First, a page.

Newsletter: How quickly a mass shooting is old news

Mass shooting
People pay their respects at a memorial in El Paso on Aug. 5 to the victims of the mass shooting on Aug. 3.
(Mark Lambie / Associated Press)

Good morning. I’m Paul Thornton, and it is Saturday, Aug. 10, 2019. Pardon me for beginning with a personal tale, but it bears on a matter of substantial public interest.

On Friday, while dropping two of my children off for their first day of school (so much for classes beginning after Labor Day), I noticed all the flags that normally fly high enough on their poles to catch a breeze and flap proudly were drooping at half staff. This isn’t an uncommon occurrence, and sadly, neither was the reason they were hoisted low: In the last two weeks, more than 30 people have been killed in mass shootings. It’s unsettling to be reminded of this fact when surrendering your children to the care of their teachers for another school year, but that’s life in America nowadays.

The L.A. Times editorial board has had several chances to ruminate on what it means to live in a country that tolerates regular mass shootings. Time was when the death of three people jarred us enough to pen a staff editorial lamenting the proliferation of guns and gun violence in America. That was less than two weeks ago in response to the shooting in Gilroy. Less than a week later, the editorial board reacted to another massacre, this one in El Paso. Less than 24 hours after that, editorial writer Scott Martelle reacted to the killing of nine people in Dayton, Ohio.


You can guess what drove much of our coverage in Opinion this week. My only hope is that by the time this newsletter lands in your mailbox, it isn’t obsolete because of another massacre somewhere else.

There are four things nearly every mass shooter has had in common since 1966. Those commonalities, according to criminologists Jillian Peterson and James Densley, are early childhood trauma and exposure to violence at a young age, a personal crisis in the weeks or months leading up to the shooting, a fascination with previous mass killers and the means to carry out their plans. L.A. Times

White supremacy is the poison in America’s well. Police said the accused El Paso killer told them he was targeting Mexicans, and an online manifesto linked to him expresses violently anti-immigrant views — views that sound somewhat similar to those articulated by President Trump. The editorial board believes the president was right to condemn bigotry and specifically white supremacists in his address to the nation on Monday, but it has some advice for him: “The president should start with himself. He has called Mexicans and other immigrants ‘thugs’ and ‘animals’ who are invading the U.S., disparaged much of the Third World as ‘shithole countries,’ characterized some of those supporting a neo-Nazi rally in Virginia that turned fatal as ‘very fine people,’and just recently described sections of Baltimore as so blighted that ‘no human being would want to live there.’ Those kinds of nasty and divisive statements help create a climate and culture in which racist extremism can thrive.” L.A. Times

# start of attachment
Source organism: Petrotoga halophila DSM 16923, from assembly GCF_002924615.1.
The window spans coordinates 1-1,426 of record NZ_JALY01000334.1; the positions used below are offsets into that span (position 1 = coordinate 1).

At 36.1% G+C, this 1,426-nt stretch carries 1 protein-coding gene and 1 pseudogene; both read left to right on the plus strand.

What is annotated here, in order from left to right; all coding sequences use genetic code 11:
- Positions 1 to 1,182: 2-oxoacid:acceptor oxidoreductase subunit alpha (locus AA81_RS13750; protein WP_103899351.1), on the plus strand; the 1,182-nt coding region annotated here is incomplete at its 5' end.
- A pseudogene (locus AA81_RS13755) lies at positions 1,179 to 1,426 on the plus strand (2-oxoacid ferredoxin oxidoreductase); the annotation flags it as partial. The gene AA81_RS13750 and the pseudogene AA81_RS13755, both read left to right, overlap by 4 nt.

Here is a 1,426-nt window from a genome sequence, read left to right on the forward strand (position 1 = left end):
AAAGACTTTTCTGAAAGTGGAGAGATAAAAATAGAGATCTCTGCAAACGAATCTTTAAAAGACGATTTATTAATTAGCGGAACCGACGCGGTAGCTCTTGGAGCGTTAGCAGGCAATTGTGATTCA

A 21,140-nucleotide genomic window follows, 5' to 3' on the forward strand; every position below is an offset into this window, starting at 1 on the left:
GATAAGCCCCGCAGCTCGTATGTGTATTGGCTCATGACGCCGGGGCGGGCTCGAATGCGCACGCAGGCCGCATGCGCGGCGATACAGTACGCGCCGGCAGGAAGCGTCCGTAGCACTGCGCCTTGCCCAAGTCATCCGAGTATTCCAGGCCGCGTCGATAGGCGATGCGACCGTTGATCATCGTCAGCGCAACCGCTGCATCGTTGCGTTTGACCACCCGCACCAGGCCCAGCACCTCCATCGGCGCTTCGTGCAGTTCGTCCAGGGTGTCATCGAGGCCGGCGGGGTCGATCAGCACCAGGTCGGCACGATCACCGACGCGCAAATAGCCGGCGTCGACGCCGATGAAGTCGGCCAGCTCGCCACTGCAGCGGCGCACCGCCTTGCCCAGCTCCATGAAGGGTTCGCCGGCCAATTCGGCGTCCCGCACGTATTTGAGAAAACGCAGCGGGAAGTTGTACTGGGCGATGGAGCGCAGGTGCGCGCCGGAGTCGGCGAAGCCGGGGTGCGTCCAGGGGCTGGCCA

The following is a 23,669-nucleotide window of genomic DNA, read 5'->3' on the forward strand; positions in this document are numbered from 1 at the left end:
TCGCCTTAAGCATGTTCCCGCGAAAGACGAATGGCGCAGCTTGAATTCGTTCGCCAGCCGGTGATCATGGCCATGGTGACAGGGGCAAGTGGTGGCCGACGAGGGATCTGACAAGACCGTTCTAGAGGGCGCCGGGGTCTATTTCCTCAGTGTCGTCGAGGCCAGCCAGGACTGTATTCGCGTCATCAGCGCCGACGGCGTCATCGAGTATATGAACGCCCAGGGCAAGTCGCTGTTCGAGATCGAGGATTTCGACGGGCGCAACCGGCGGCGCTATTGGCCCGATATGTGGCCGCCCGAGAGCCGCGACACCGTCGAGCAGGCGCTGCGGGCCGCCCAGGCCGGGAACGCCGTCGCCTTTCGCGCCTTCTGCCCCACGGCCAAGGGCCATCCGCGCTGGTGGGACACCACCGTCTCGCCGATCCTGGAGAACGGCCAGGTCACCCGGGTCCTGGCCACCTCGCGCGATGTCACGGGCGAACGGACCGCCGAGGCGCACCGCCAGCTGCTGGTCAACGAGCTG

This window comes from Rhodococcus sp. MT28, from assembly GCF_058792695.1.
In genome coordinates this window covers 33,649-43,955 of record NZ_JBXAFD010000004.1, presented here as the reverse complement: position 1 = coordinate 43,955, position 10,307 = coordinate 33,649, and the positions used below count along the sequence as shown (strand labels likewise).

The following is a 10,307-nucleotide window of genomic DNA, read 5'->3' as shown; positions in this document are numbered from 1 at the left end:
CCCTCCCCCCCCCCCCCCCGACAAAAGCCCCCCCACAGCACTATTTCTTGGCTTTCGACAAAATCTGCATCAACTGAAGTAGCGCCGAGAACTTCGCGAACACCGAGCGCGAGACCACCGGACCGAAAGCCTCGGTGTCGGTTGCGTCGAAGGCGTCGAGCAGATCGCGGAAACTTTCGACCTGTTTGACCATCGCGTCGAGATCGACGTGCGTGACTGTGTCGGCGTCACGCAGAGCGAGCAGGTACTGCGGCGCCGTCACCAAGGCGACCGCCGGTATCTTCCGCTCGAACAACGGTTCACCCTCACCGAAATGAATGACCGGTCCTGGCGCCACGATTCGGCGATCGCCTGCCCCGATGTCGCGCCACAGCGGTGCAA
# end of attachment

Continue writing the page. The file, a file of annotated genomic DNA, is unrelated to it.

8chan breeds mass shooters, and it’s probably here to stay. The internet platform — which, among other things, hosts anonymous racist screeds like the one alleged to have been posted by the accused El Paso shooter — is coming under intense scrutiny, and companies that help host its content are well within their right to try to disable it. But any disruption in service is likely to be temporary, writes Jon Healey. L.A. Times

American culture is sick, and neither liberals nor conservatives have the cure. Columnist Jonah Goldberg believes that the far left and the far right are both pursuing increased nationalization in their own different ways, and formerly tight-knit communities are becoming unwoven because of it. That, he says, has led to a crisis of loneliness, evidence for which is provided in surveys that show many millennials report having no friends. “Government has a role in dealing with the challenges of globalization and automation, but these movements cannot fill the holes in our souls,” Goldberg writes. L.A. Times

California farmers are already living a global warming nightmare. The United Nations released a report this week warning of the effect of climate change on the world’s food supply, but according to San Joaquin Valley farmer Alan Sano, the people in his region who grow much of this country’s produce don’t need another report. Water for irrigation is growing more scarce, summer temperatures are abnormally high, the region’s tule fog is disappearing, and winters are getting warmer, Sano writes. New York Times


She doesn’t like Trump, but she loves Equinox. So does she give up her gym membership? Carla Hall wrestles with this question following the revelation that billionaire Stephen Ross, the majority owner of the company that controls Equinox and SoulCycle, is a major fundraiser for the president. Hall says she doesn’t need to quit, and here’s why: “It’s awfully difficult to disentangle your life from businesses and services you like that are run by people whose politics you hate. It’s even difficult to disentangle your personal relationships.” L.A. Times

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